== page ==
The government has changed capital gains tax (CGT) rules for foreign residents under the Treasury Laws Amendment (Reducing Pressure on Housing Affordability Measures) Bill 2019, which was granted assent on 12 December 2019. The law change no longer allows foreign residents to claim the CGT main residence exemption, which will impact people who are overseas or will be going overseas and want to sell residential property in Australia while they are a tax non-resident of Australia. However, this may not apply if you were a foreign resident for tax purposes for a period of six years or less during a CGT event occurrence on your Australian residential property, and a ‘life event’ occurred, including if: You, your spouse or your underaged child had a terminal medical condition. Your spouse or underaged child died. The CGT event involved the distribution of assets between you and your spouse because of divorce, separation or other maintenance agreements. Individuals who will be impacted by the changes are non-tax residents who: Sell a property bought after 9 May 2017 and do not experience a ‘life event’. Sell property after six years of becoming a tax non-resident of Australia, regardless of a life event. If you […]

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Do you have insurance with your super?

Posted on by KAW Accounting

Most super funds offer insurance as part of their super plan. It is important to be aware of what types of insurance you are covered by through your super fund to help you determine if you need extra cover outside your super and if you have adequate support in the event that you cannot work. There are three types of insurance that can be available through super funds: Life insurance (also known as death cover):This is the most common of all personal super insurances, and is part of the benefits your beneficiaries will receive when you die. Life insurance is typically applied to your super account by default. It is not compulsory with your super, however, if you have a self-managed super fund (SMSF), then you are required to consider insurance as part of your investment strategy. Total and permanent disability (TPD) cover:This insurance pays a lump sum if you become permanently disabled and are unable to work again, protecting you against the risk that your retirement income is cut unexpectedly short. TPD cover is often automatically joined with life insurance as a default cover. Income protection (IP) cover:This pays you an income stream for a period of time that […]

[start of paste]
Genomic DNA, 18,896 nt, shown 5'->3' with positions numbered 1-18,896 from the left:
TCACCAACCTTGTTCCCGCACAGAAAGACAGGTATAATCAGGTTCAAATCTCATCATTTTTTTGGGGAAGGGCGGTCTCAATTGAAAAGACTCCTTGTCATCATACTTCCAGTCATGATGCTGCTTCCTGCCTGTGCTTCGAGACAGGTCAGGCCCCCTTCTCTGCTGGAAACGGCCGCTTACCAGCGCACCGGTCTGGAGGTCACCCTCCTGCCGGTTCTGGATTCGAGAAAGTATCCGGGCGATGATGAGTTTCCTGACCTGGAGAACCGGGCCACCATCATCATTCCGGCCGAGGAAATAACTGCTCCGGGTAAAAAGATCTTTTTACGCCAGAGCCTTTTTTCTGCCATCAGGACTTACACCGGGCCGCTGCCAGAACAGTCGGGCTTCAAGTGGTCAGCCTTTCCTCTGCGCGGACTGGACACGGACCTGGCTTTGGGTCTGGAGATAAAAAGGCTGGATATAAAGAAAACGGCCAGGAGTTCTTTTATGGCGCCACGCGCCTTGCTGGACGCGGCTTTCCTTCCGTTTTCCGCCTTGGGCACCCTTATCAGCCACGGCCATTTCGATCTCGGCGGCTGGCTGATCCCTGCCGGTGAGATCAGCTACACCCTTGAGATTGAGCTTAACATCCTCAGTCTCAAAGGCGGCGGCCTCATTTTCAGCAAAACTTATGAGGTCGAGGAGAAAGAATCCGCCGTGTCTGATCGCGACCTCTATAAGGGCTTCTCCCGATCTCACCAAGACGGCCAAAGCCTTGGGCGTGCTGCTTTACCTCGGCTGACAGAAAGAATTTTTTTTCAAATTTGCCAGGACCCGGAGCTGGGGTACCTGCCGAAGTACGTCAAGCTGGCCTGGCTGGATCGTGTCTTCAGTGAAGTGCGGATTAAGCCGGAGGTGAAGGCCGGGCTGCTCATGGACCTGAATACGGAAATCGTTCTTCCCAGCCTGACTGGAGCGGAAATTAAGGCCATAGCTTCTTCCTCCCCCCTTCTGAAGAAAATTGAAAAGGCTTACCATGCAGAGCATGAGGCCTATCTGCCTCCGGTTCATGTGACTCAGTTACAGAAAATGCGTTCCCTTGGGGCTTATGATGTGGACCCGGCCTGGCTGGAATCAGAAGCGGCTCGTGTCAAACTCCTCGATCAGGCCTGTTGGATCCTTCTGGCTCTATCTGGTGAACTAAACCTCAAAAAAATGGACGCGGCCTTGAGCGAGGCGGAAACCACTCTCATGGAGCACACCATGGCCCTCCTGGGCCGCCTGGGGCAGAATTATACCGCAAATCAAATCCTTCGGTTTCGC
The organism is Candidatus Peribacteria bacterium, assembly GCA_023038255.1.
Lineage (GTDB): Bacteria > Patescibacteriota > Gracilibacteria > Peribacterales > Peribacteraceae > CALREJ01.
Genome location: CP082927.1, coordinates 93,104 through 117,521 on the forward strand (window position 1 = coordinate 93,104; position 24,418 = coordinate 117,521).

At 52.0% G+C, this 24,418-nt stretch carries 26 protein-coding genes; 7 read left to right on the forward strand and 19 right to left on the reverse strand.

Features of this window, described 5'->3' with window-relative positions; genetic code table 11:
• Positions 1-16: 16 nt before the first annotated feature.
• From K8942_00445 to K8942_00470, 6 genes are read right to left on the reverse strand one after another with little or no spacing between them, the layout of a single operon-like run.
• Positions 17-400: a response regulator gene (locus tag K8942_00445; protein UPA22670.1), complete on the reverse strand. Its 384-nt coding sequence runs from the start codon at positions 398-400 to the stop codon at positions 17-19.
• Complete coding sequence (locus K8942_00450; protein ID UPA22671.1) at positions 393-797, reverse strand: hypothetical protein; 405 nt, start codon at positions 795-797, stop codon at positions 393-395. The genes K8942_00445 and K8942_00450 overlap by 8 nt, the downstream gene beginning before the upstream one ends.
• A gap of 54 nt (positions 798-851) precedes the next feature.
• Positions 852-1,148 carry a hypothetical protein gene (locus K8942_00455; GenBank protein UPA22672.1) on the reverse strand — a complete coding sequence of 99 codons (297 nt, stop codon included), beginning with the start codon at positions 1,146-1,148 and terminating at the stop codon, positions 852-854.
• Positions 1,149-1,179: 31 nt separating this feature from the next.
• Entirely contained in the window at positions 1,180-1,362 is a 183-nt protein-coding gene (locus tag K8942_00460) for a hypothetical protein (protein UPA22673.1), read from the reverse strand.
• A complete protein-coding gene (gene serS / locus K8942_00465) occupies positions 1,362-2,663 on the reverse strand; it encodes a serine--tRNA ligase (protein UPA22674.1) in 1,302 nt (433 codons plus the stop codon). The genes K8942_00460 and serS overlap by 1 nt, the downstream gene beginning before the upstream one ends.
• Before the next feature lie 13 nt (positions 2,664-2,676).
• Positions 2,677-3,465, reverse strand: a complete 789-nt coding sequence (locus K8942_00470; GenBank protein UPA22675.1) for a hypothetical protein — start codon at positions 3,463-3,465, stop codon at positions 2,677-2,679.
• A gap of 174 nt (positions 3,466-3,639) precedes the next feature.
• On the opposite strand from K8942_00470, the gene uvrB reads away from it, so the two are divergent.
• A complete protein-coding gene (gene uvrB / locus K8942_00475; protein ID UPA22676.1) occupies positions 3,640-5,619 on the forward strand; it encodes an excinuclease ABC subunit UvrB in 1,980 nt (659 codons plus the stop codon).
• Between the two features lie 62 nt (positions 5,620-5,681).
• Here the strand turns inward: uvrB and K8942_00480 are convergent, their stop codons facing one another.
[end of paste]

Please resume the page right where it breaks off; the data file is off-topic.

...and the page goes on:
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Proposed measures to increase retirement savings 

Posted on December 11, 2019 by KAW Accounting

Currently, people aged 65 to 74 can only make voluntary superannuation contributions if they meet the ‘work test.’ This means they must report themselves to be working a minimum of 40 hours over a 30 day period within the financial year to qualify. The government has proposed that from 1 July 2020, individuals aged 65 and 66 will be able to make voluntary concessional and non-concessional superannuation contributions without meeting the work test. This approach will enable participants nearing retirement to increase their superannuation savings regardless of their working arrangements. As well as this, the government also proposes to increase the age limit for receiving spouse contributions from 70 to 74, to be implemented on 1 July 2020. Currently, people aged 70 and over cannot receive any contributions made by another person on their behalf, and the change will give older Australians greater flexibility to save for their retirement.